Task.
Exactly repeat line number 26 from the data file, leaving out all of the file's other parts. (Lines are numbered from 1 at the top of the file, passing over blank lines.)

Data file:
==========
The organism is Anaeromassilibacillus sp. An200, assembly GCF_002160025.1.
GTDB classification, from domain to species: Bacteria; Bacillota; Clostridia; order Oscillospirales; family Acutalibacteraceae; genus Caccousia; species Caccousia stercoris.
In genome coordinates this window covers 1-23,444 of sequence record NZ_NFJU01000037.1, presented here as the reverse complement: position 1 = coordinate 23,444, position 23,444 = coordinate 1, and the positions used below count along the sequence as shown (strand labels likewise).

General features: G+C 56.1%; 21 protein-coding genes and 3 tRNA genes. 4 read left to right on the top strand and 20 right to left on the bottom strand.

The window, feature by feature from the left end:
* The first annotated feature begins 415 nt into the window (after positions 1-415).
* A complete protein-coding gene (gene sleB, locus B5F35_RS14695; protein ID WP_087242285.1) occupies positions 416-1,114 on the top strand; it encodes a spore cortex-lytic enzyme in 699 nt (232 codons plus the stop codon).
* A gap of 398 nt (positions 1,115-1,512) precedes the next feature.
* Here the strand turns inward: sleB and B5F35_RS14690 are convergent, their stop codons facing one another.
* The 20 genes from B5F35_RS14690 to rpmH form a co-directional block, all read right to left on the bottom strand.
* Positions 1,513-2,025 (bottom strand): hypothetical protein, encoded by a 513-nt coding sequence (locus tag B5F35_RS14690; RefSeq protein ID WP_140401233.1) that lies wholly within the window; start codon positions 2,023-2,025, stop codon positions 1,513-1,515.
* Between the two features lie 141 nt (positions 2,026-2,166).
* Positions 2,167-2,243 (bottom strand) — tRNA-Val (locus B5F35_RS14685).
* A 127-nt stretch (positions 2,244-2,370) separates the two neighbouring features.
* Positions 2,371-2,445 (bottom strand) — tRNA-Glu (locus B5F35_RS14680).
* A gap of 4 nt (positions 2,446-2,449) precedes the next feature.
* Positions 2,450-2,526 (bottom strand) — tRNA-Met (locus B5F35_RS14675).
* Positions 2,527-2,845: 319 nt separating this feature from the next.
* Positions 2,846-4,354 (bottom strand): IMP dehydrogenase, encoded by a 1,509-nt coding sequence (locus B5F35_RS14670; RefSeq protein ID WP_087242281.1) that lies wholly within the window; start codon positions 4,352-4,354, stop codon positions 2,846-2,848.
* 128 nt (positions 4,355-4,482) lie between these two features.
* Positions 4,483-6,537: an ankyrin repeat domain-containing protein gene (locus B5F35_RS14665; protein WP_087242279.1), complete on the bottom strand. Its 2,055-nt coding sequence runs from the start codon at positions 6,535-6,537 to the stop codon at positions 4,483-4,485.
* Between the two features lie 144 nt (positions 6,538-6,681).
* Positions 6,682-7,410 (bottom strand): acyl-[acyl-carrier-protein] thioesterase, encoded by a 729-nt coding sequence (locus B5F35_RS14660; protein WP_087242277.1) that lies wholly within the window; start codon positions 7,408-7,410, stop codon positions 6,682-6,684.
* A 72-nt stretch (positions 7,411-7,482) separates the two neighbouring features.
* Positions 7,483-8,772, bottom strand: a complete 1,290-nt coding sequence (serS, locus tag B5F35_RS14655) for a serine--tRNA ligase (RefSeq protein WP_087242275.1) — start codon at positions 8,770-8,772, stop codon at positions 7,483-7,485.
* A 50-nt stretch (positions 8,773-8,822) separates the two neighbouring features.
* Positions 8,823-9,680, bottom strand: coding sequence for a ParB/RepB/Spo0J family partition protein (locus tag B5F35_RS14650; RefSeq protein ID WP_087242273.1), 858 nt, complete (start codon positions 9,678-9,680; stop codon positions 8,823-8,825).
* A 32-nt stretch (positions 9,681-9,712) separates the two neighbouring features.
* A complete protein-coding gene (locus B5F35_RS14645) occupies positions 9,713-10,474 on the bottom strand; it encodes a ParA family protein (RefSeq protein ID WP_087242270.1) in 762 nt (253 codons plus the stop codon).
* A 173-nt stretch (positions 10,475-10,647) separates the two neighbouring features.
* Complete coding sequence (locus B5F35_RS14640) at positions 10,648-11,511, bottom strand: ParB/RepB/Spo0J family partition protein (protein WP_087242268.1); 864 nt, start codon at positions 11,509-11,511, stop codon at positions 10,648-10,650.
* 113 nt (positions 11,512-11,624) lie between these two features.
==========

* A 50-nt stretch (positions 8,773-8,822) separates the two neighbouring features.